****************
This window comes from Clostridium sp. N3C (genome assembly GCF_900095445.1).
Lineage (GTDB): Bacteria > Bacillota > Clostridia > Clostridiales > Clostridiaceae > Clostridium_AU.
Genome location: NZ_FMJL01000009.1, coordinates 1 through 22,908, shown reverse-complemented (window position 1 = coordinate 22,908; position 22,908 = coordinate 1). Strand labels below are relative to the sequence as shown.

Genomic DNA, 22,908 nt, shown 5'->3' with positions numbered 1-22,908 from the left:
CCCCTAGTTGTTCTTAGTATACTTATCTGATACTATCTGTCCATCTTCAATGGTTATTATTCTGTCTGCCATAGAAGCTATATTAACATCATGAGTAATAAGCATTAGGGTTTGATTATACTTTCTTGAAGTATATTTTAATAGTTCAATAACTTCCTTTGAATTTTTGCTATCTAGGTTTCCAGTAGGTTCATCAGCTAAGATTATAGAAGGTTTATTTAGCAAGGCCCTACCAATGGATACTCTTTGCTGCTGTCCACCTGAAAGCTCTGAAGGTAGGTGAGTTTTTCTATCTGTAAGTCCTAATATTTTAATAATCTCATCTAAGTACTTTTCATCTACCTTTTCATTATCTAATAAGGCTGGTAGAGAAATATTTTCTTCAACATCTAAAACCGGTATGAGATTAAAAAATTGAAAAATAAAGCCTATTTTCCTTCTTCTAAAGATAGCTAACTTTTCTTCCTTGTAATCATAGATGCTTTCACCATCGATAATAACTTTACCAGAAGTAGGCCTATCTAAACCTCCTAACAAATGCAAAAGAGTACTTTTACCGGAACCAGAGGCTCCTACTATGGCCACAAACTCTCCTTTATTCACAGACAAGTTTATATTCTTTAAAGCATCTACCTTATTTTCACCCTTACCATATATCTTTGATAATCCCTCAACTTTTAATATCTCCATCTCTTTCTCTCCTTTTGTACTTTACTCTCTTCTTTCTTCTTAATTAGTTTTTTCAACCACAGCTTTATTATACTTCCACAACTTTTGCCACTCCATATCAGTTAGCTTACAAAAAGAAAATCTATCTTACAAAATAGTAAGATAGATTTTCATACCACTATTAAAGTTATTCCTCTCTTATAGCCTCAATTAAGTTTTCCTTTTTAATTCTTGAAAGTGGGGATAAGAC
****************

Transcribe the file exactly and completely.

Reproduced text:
This window comes from Clostridium sp. N3C (genome assembly GCF_900095445.1).
Lineage (GTDB): Bacteria > Bacillota > Clostridia > Clostridiales > Clostridiaceae > Clostridium_AU.
Genome location: NZ_FMJL01000009.1, coordinates 1 through 22,908, shown reverse-complemented (window position 1 = coordinate 22,908; position 22,908 = coordinate 1). Strand labels below are relative to the sequence as shown.

Genomic DNA, 22,908 nt, shown 5'->3' with positions numbered 1-22,908 from the left:
CCCCTAGTTGTTCTTAGTATACTTATCTGATACTATCTGTCCATCTTCAATGGTTATTATTCTGTCTGCCATAGAAGCTATATTAACATCATGAGTAATAAGCATTAGGGTTTGATTATACTTTCTTGAAGTATATTTTAATAGTTCAATAACTTCCTTTGAATTTTTGCTATCTAGGTTTCCAGTAGGTTCATCAGCTAAGATTATAGAAGGTTTATTTAGCAAGGCCCTACCAATGGATACTCTTTGCTGCTGTCCACCTGAAAGCTCTGAAGGTAGGTGAGTTTTTCTATCTGTAAGTCCTAATATTTTAATAATCTCATCTAAGTACTTTTCATCTACCTTTTCATTATCTAATAAGGCTGGTAGAGAAATATTTTCTTCAACATCTAAAACCGGTATGAGATTAAAAAATTGAAAAATAAAGCCTATTTTCCTTCTTCTAAAGATAGCTAACTTTTCTTCCTTGTAATCATAGATGCTTTCACCATCGATAATAACTTTACCAGAAGTAGGCCTATCTAAACCTCCTAACAAATGCAAAAGAGTACTTTTACCGGAACCAGAGGCTCCTACTATGGCCACAAACTCTCCTTTATTCACAGACAAGTTTATATTCTTTAAAGCATCTACCTTATTTTCACCCTTACCATATATCTTTGATAATCCCTCAACTTTTAATATCTCCATCTCTTTCTCTCCTTTTGTACTTTACTCTCTTCTTTCTTCTTAATTAGTTTTTTCAACCACAGCTTTATTATACTTCCACAACTTTTGCCACTCCATATCAGTTAGCTTACAAAAAGAAAATCTATCTTACAAAATAGTAAGATAGATTTTCATACCACTATTAAAGTTATTCCTCTCTTATAGCCTCAATTAAGTTTTCCTTTTTAATTCTTGAAAGTGGGGATAAGAC